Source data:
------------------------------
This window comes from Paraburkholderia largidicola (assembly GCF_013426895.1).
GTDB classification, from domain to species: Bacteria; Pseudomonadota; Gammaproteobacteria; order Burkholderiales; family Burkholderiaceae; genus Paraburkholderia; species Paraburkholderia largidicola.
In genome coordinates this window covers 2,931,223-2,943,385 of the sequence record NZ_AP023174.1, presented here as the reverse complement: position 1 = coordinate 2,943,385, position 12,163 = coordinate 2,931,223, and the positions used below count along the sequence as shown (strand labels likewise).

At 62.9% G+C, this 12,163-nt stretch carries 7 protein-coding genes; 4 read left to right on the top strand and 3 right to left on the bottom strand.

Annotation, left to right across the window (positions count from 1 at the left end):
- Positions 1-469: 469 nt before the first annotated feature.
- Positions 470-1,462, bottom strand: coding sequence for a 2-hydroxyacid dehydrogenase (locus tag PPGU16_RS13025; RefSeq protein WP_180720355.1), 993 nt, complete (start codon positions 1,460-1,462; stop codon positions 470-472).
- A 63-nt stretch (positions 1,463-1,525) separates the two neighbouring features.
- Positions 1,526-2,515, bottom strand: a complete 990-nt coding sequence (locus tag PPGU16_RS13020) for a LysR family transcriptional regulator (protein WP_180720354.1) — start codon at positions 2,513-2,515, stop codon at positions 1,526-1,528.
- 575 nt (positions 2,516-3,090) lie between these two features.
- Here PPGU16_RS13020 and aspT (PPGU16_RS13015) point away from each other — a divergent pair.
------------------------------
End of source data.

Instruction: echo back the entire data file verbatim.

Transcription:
This window comes from Paraburkholderia largidicola (assembly GCF_013426895.1).
GTDB classification, from domain to species: Bacteria; Pseudomonadota; Gammaproteobacteria; order Burkholderiales; family Burkholderiaceae; genus Paraburkholderia; species Paraburkholderia largidicola.
In genome coordinates this window covers 2,931,223-2,943,385 of the sequence record NZ_AP023174.1, presented here as the reverse complement: position 1 = coordinate 2,943,385, position 12,163 = coordinate 2,931,223, and the positions used below count along the sequence as shown (strand labels likewise).

At 62.9% G+C, this 12,163-nt stretch carries 7 protein-coding genes; 4 read left to right on the top strand and 3 right to left on the bottom strand.

Annotation, left to right across the window (positions count from 1 at the left end):
- Positions 1-469: 469 nt before the first annotated feature.
- Positions 470-1,462, bottom strand: coding sequence for a 2-hydroxyacid dehydrogenase (locus tag PPGU16_RS13025; RefSeq protein WP_180720355.1), 993 nt, complete (start codon positions 1,460-1,462; stop codon positions 470-472).
- A 63-nt stretch (positions 1,463-1,525) separates the two neighbouring features.
- Positions 1,526-2,515, bottom strand: a complete 990-nt coding sequence (locus tag PPGU16_RS13020) for a LysR family transcriptional regulator (protein WP_180720354.1) — start codon at positions 2,513-2,515, stop codon at positions 1,526-1,528.
- 575 nt (positions 2,516-3,090) lie between these two features.
- Here PPGU16_RS13020 and aspT (PPGU16_RS13015) point away from each other — a divergent pair.